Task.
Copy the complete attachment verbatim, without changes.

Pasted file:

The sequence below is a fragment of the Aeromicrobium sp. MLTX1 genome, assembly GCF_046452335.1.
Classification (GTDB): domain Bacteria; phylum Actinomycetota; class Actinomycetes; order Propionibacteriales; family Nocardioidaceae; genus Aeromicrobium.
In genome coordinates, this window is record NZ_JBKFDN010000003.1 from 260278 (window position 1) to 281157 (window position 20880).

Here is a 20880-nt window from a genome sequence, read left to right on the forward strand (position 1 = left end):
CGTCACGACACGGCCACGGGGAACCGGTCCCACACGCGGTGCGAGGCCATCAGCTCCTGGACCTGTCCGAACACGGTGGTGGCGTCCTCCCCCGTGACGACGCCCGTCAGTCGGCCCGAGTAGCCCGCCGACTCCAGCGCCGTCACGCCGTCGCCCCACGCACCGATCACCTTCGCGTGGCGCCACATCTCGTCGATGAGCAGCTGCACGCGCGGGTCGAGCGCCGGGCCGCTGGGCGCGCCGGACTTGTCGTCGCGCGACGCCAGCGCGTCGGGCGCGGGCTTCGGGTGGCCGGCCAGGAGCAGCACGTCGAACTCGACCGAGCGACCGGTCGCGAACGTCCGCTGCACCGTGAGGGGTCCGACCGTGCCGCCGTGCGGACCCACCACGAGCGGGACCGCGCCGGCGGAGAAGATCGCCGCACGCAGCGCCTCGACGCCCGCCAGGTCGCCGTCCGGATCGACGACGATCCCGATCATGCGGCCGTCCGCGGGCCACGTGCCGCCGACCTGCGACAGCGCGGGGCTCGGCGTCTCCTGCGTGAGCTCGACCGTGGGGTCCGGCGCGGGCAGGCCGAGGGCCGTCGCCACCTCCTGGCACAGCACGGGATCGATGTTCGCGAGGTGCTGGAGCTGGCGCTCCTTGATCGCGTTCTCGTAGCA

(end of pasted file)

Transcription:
The sequence below is a fragment of the Aeromicrobium sp. MLTX1 genome, assembly GCF_046452335.1.
Classification (GTDB): domain Bacteria; phylum Actinomycetota; class Actinomycetes; order Propionibacteriales; family Nocardioidaceae; genus Aeromicrobium.
In genome coordinates, this window is record NZ_JBKFDN010000003.1 from 260278 (window position 1) to 281157 (window position 20880).

Here is a 20880-nt window from a genome sequence, read left to right on the forward strand (position 1 = left end):
CGTCACGACACGGCCACGGGGAACCGGTCCCACACGCGGTGCGAGGCCATCAGCTCCTGGACCTGTCCGAACACGGTGGTGGCGTCCTCCCCCGTGACGACGCCCGTCAGTCGGCCCGAGTAGCCCGCCGACTCCAGCGCCGTCACGCCGTCGCCCCACGCACCGATCACCTTCGCGTGGCGCCACATCTCGTCGATGAGCAGCTGCACGCGCGGGTCGAGCGCCGGGCCGCTGGGCGCGCCGGACTTGTCGTCGCGCGACGCCAGCGCGTCGGGCGCGGGCTTCGGGTGGCCGGCCAGGAGCAGCACGTCGAACTCGACCGAGCGACCGGTCGCGAACGTCCGCTGCACCGTGAGGGGTCCGACCGTGCCGCCGTGCGGACCCACCACGAGCGGGACCGCGCCGGCGGAGAAGATCGCCGCACGCAGCGCCTCGACGCCCGCCAGGTCGCCGTCCGGATCGACGACGATCCCGATCATGCGGCCGTCCGCGGGCCACGTGCCGCCGACCTGCGACAGCGCGGGGCTCGGCGTCTCCTGCGTGAGCTCGACCGTGGGGTCCGGCGCGGGCAGGCCGAGGGCCGTCGCCACCTCCTGGCACAGCACGGGATCGATGTTCGCGAGGTGCTGGAGCTGGCGCTCCTTGATCGCGTTCTCGTAGCA